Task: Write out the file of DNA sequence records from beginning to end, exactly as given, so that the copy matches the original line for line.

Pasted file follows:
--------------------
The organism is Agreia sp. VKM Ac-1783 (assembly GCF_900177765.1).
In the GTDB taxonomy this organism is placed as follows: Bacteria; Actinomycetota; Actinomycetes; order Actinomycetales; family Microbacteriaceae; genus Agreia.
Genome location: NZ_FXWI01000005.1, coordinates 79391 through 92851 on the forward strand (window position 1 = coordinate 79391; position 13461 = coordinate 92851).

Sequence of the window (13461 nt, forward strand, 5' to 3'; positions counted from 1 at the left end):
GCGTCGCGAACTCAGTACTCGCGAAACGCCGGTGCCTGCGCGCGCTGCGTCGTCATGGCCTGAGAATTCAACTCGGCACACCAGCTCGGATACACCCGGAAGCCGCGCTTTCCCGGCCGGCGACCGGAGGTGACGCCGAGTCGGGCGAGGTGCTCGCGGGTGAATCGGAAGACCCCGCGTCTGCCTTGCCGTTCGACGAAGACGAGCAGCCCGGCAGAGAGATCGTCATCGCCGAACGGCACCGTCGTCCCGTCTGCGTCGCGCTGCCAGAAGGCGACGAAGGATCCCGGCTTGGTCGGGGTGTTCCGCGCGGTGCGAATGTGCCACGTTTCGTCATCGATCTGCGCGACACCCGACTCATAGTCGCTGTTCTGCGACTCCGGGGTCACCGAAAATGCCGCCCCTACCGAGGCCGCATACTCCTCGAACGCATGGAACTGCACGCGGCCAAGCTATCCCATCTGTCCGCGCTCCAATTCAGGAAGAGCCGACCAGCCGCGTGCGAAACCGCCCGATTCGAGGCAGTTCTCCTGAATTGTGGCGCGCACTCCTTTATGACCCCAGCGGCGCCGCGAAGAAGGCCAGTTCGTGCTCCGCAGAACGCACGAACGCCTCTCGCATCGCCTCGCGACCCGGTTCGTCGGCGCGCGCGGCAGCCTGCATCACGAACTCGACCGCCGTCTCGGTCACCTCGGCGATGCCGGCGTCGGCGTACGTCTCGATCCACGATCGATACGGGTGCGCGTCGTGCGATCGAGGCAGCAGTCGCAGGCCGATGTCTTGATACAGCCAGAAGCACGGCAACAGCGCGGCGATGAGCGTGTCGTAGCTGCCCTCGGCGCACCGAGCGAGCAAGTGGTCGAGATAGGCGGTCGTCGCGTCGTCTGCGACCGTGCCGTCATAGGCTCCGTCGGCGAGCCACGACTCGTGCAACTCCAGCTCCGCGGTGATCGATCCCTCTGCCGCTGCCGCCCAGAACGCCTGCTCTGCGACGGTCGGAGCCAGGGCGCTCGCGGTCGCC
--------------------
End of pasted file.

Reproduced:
The organism is Agreia sp. VKM Ac-1783 (assembly GCF_900177765.1).
In the GTDB taxonomy this organism is placed as follows: Bacteria; Actinomycetota; Actinomycetes; order Actinomycetales; family Microbacteriaceae; genus Agreia.
Genome location: NZ_FXWI01000005.1, coordinates 79391 through 92851 on the forward strand (window position 1 = coordinate 79391; position 13461 = coordinate 92851).

Sequence of the window (13461 nt, forward strand, 5' to 3'; positions counted from 1 at the left end):
GCGTCGCGAACTCAGTACTCGCGAAACGCCGGTGCCTGCGCGCGCTGCGTCGTCATGGCCTGAGAATTCAACTCGGCACACCAGCTCGGATACACCCGGAAGCCGCGCTTTCCCGGCCGGCGACCGGAGGTGACGCCGAGTCGGGCGAGGTGCTCGCGGGTGAATCGGAAGACCCCGCGTCTGCCTTGCCGTTCGACGAAGACGAGCAGCCCGGCAGAGAGATCGTCATCGCCGAACGGCACCGTCGTCCCGTCTGCGTCGCGCTGCCAGAAGGCGACGAAGGATCCCGGCTTGGTCGGGGTGTTCCGCGCGGTGCGAATGTGCCACGTTTCGTCATCGATCTGCGCGACACCCGACTCATAGTCGCTGTTCTGCGACTCCGGGGTCACCGAAAATGCCGCCCCTACCGAGGCCGCATACTCCTCGAACGCATGGAACTGCACGCGGCCAAGCTATCCCATCTGTCCGCGCTCCAATTCAGGAAGAGCCGACCAGCCGCGTGCGAAACCGCCCGATTCGAGGCAGTTCTCCTGAATTGTGGCGCGCACTCCTTTATGACCCCAGCGGCGCCGCGAAGAAGGCCAGTTCGTGCTCCGCAGAACGCACGAACGCCTCTCGCATCGCCTCGCGACCCGGTTCGTCGGCGCGCGCGGCAGCCTGCATCACGAACTCGACCGCCGTCTCGGTCACCTCGGCGATGCCGGCGTCGGCGTACGTCTCGATCCACGATCGATACGGGTGCGCGTCGTGCGATCGAGGCAGCAGTCGCAGGCCGATGTCTTGATACAGCCAGAAGCACGGCAACAGCGCGGCGATGAGCGTGTCGTAGCTGCCCTCGGCGCACCGAGCGAGCAAGTGGTCGAGATAGGCGGTCGTCGCGTCGTCTGCGACCGTGCCGTCATAGGCTCCGTCGGCGAGCCACGACTCGTGCAACTCCAGCTCCGCGGTGATCGATCCCTCTGCCGCTGCCGCCCAGAACGCCTGCTCTGCGACGGTCGGAGCCAGGGCGCTCGCGGTCGCC